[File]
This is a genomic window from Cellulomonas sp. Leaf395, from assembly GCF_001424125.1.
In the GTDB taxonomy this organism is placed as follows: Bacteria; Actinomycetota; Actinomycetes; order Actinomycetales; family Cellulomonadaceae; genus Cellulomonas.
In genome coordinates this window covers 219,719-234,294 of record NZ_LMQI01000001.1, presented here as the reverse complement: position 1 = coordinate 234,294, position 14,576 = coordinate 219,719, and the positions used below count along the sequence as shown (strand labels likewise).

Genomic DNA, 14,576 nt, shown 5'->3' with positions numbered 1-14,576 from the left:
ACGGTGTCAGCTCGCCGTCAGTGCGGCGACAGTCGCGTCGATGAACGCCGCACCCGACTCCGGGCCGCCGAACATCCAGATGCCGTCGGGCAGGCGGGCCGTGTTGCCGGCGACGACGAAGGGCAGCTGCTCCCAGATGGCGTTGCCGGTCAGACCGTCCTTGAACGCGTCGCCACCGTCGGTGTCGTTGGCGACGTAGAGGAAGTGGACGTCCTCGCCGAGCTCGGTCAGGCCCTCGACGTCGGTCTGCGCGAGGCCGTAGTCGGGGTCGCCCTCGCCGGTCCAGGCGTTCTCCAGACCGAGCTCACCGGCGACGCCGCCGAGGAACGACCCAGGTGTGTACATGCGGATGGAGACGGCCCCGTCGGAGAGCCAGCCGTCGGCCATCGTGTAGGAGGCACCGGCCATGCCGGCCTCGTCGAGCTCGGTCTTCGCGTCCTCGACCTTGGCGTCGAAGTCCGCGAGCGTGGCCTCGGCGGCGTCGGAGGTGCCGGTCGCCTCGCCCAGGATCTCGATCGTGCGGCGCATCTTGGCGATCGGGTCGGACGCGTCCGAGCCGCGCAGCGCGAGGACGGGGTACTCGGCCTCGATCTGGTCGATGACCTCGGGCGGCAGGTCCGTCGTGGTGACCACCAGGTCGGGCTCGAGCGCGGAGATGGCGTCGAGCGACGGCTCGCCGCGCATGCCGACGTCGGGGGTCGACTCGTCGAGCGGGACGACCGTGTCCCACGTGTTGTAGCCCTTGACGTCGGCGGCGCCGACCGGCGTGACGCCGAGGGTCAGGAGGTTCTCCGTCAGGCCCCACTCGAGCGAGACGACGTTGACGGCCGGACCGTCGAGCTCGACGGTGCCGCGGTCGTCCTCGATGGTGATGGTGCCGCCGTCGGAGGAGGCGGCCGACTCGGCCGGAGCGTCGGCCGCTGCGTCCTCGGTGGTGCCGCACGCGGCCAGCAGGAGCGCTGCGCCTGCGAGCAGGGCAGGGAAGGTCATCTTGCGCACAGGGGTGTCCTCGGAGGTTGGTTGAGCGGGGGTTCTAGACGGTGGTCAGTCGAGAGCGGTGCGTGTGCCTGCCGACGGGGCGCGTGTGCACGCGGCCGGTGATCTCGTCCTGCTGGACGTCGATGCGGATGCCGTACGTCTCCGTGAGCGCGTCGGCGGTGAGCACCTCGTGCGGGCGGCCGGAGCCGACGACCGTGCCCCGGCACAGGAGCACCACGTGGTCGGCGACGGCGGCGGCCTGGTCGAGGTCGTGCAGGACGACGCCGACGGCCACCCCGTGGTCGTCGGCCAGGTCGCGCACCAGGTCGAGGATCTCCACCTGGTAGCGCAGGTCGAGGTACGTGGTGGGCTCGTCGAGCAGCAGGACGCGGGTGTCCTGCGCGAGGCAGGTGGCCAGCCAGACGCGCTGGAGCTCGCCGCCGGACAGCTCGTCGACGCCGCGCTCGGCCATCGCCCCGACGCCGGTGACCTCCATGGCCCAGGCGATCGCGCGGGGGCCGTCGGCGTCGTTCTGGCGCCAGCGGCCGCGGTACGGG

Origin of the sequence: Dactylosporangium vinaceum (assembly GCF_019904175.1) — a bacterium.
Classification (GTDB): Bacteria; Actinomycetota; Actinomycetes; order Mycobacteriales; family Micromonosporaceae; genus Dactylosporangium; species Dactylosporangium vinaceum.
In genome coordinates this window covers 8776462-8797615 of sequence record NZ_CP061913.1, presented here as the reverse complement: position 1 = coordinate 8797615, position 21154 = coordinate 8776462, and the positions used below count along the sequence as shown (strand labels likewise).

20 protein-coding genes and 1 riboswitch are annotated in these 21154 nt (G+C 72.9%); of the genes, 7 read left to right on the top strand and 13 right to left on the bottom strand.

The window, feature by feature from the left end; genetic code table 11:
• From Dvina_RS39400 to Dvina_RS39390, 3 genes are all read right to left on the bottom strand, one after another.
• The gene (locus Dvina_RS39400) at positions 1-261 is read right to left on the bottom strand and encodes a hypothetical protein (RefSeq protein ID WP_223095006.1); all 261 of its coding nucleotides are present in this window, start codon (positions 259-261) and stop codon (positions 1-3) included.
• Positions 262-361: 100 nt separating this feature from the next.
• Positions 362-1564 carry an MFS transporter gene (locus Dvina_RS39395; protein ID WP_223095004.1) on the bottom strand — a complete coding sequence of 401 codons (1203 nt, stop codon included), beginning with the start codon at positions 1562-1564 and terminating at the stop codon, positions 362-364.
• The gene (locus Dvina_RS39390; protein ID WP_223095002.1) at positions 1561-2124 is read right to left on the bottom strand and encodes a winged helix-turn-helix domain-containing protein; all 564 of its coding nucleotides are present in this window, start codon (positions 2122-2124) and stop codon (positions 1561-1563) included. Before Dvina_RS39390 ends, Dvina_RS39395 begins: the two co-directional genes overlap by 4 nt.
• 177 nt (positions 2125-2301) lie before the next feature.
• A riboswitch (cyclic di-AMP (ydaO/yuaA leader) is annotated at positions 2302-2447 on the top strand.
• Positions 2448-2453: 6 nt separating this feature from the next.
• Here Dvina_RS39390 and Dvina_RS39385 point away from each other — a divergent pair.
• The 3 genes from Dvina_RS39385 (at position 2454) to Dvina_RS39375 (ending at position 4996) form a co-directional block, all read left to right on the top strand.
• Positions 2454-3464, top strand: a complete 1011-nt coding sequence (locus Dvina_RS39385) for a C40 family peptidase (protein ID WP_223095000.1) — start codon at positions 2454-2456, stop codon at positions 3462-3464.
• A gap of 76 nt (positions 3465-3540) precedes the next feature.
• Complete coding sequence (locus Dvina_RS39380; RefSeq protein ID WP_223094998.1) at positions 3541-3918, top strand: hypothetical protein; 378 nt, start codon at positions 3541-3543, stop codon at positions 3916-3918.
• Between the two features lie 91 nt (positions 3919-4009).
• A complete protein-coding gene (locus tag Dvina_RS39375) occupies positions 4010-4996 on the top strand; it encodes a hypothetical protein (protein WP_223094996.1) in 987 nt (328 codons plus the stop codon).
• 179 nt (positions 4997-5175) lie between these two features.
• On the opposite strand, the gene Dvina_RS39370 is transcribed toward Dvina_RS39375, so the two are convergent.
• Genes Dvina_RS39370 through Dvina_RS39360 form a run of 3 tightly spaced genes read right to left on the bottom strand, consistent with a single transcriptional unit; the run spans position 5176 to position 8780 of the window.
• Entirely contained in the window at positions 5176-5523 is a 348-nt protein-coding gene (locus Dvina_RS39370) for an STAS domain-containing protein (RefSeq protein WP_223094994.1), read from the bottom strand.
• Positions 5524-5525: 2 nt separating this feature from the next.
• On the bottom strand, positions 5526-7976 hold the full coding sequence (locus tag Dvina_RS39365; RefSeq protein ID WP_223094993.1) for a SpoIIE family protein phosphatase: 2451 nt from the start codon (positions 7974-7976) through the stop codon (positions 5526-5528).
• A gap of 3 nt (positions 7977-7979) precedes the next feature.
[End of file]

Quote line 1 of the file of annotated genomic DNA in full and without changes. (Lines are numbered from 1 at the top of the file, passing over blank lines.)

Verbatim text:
This is a genomic window from Cellulomonas sp. Leaf395, from assembly GCF_001424125.1.